I can still remember the angst leading up to middle school yearbook picture day, when we’d each take one photo a year that would mark us...quite possibly even haunt us forever. I had spent hours the night before debating between outfits, wondering how I could both stand out and disappear all at the same time. Like most students, I wanted to be recognized, but not recognized for the wrong things, like so many yearbook photos tended to masterfully capture. I’m convinced that the photographers took bets as to how anatomically awkward they could pose middle school students. My experience often felt a bit like a trip to an unlicensed chiropractor.Of all my wishfully suppressed yearbook photo-taking experiences, I’ll never forget 7th grade. In a middle school class of roughly 400+ students, I found a way to wear the same exact shirt as the person who would alphabetically be next to me in the yearbook. Needless to say, when the yearbook was finally published in early June, I was demoralized (or should I say, WE were demoralized). Two middle school boys wearing the same exact outfits in the yearbook...vertically. striped. outfits.
One photo each year that the entire school had public access to was more than enough to thoroughly decimate one’s self esteem. Today, our teenagers have grown up in a world where social media has demanded they make their entire lives publicly accessible. Instagram, having originally been designed to creatively express yourself and share photos with friends, has become for many a popularity contest, a daily yearbook photo that we hope trumps the yearbook photo next to us.
If you are over the age of 21 and reading this, you need to know that your experience on social media is very different than today’s teenagers. For many teenagers, social media has become a barometer of success, a kind of measurement of worth. Whereas before, one photo might have formally followed you and me around school, now hundreds of photos and their corresponding “likes” and comments literally create for today’s teen a clearcut stat list. How many “likes” you get on photos or followers you have frames for the rest of the student population your ranking in their world. Thus, students will delete photos that they feel don’t get enough “likes” and get offended if someone popular likes the photos of friends above them or below them and not theirs. Luke, a Sophomore at Gonzaga College High School, even spoke of a friend who would make Instagram accounts and then sell them once they reached a desirable number of followers. When most of us grew up, home was a refuge from the popularity rate race at school, but now, a student's ranking reaches into every minute of their existence.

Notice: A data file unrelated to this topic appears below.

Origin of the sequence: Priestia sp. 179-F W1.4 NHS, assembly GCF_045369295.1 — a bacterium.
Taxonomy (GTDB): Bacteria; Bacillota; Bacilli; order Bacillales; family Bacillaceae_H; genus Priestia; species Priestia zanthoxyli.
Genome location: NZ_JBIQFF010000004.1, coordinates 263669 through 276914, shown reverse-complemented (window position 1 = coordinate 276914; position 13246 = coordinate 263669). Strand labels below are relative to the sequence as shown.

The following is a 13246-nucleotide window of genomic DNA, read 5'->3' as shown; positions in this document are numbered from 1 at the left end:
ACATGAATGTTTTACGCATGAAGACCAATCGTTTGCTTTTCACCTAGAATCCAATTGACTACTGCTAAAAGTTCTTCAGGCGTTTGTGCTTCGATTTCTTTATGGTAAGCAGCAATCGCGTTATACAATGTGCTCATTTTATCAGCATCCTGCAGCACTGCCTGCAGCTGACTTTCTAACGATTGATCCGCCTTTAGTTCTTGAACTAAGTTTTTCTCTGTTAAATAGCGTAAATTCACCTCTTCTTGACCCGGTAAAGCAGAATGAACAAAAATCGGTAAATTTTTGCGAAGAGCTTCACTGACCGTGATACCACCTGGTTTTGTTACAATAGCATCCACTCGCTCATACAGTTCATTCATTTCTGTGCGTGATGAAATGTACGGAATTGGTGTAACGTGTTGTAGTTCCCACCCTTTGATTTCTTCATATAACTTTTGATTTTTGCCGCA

I’ve recognized in the past five years in youth ministry that the dominating snares of smartphone technology are not apps that lead to pornography, sexting, or even inappropriate relationships (although it often ends up here). The real problem is the meat grinder social media can be to a teen’s self image, leaving it mangled and unsure.